A student-led movement has revealed the Chinese Nationalist Party’s (KMT) innate authoritarianism. President Ma Ying-jeou’s (馬英九) government has offered absolutely no substantive response to the student movement’s civic demands.
The students evacuated the legislative chamber peacefully, but there is no end in sight to the score-settling that has followed; plainclothes police have waved down taxis to send students home; the Cabinet version of the act for regulating the oversight of cross-strait agreements is tantamount to no oversight at all, just as the birdcage Referendum Act (公民投票法) means no referendums; the adjustment to the high-school curriculum encouraged the publishers of certain textbooks to accuse the opposition of confusing national identity and the Ma administration is supporting this attempt at brainwashing based on the freedom of expression; last week there were reports that GRETAI Securities Market had terminated the contract for the company that handled the students’ fundraising platform ahead of time.
There are still lots of demonstrations and there have even been proposals that would restrict rights allowed under the Parade and Assembly Act (集會遊行法). On May 13, the KMT wanted to force through an amendment to the Civil Servants Election and Recall Act (公職人員選舉罷免法) to increase protection for pan-blue legislators who have upset the public.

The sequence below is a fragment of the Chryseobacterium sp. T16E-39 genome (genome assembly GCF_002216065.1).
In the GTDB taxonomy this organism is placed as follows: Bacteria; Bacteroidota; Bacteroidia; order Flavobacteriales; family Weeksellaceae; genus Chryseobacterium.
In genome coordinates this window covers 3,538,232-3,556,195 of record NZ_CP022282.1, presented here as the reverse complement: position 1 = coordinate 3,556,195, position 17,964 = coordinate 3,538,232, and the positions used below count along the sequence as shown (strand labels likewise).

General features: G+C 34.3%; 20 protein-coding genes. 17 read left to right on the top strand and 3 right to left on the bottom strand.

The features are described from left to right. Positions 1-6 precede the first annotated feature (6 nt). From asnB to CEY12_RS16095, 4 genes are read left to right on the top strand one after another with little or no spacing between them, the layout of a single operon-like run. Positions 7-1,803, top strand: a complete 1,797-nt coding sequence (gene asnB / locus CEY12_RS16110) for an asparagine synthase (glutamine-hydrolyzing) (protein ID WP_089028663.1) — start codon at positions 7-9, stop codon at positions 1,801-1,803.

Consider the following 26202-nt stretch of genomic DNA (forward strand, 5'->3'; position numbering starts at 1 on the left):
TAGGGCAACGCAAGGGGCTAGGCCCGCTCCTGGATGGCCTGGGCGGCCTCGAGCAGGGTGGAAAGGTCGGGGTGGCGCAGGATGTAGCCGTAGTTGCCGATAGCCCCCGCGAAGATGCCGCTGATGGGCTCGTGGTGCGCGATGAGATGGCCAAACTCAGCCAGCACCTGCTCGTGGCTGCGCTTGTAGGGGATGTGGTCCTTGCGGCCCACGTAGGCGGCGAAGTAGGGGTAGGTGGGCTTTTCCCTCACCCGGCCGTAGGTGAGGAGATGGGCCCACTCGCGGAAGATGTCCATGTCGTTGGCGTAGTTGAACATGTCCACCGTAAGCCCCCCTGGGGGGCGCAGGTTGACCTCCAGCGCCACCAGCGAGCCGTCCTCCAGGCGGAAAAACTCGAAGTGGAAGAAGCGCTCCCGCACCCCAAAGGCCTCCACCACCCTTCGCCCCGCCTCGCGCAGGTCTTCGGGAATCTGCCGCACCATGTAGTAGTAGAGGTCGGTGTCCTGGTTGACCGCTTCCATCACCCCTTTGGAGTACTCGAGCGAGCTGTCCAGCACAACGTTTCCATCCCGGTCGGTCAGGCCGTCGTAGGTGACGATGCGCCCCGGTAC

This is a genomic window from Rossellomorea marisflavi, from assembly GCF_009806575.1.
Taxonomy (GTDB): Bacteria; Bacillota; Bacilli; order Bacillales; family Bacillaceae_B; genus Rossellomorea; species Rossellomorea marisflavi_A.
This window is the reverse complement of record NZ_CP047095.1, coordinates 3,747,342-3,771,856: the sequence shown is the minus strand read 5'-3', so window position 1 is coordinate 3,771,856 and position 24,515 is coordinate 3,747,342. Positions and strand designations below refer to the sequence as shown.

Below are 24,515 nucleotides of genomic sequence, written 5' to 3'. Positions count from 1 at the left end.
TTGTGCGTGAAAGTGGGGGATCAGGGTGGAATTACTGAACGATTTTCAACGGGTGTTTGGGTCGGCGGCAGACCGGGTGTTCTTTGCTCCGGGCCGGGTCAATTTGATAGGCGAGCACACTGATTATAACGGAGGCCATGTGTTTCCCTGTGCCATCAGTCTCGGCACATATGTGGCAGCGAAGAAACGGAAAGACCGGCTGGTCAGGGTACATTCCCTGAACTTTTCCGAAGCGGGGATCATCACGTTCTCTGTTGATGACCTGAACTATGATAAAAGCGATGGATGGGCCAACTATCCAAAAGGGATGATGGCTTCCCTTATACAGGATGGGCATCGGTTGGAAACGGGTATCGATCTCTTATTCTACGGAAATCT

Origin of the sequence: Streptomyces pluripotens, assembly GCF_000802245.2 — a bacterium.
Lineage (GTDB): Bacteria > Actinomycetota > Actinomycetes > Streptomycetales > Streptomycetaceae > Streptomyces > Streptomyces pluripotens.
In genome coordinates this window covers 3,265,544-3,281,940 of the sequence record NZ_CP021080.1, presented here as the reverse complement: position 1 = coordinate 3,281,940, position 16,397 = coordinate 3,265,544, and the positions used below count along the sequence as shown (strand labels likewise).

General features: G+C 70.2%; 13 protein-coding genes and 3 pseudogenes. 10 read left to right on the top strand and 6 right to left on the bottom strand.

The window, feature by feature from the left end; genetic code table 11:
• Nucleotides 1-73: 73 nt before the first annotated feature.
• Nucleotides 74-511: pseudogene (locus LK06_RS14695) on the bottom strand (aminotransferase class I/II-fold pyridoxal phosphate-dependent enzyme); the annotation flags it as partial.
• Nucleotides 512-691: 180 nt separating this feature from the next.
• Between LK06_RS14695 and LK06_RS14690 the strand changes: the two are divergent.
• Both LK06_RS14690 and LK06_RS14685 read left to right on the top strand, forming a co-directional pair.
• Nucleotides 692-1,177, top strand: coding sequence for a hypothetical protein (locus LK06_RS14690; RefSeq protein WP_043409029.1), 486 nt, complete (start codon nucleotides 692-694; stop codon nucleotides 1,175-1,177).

All these actions make it clear that the government ignores public opinion at will and no one knows how far it is prepared to go.
The party’s behavior over the amendment to the Civil Servants Election and Recall Act revealed its true colors. One of the main reasons why Ma with his infamous 9 percent approval rating wants to use the power offered by his KMT chairmanship to control the party’s legislative majority is that he does not want legislators to fear acting against their conscience — the amendment to the Civil Servants Election and Recall Act being a case in point.
According to the act, those calling for the recall of a civil servant and those who sign a document to that purpose only have to provide their name, ID number and household registration address.
The amendment proposed by the KMT, however, adds requirements that those who call for the recall of a civil servant and those who sign that call must also attach an affidavit and a copy of their ID card.
The intent behind this change is to make it more difficult to recall someone. If this amendment is passed, these legislators can continue to carry out Ma’s will to the end, without having to fear being recalled while at the same time currying favor with Ma by doing his bidding, and translating that into future political rewards.
The amendment and the recent nominations of members to the Control Yuan are probably being used by the Ma administration to incite an even bigger political storm.
Most of Ma’s nominations for a seat on the Control Yuan have served him well in the past and they will now be charged with seeing to it that Ma does not become the target of score-settling.
Anyone who has the skills required for their jobs but has made Ma look bad can just pack up their things and leave.
Even worse, outgoing Control Yuan President Wang Chien-hsien (王建煊) has ordered that the Control Yuan members who impeached Control Yuan Secretary-General Chen Feng-yi (陳豐義) for destroying documents in a way that violated the Archives Act (檔案法) be investigated. Ma decided on his nominations by looking at who supports him.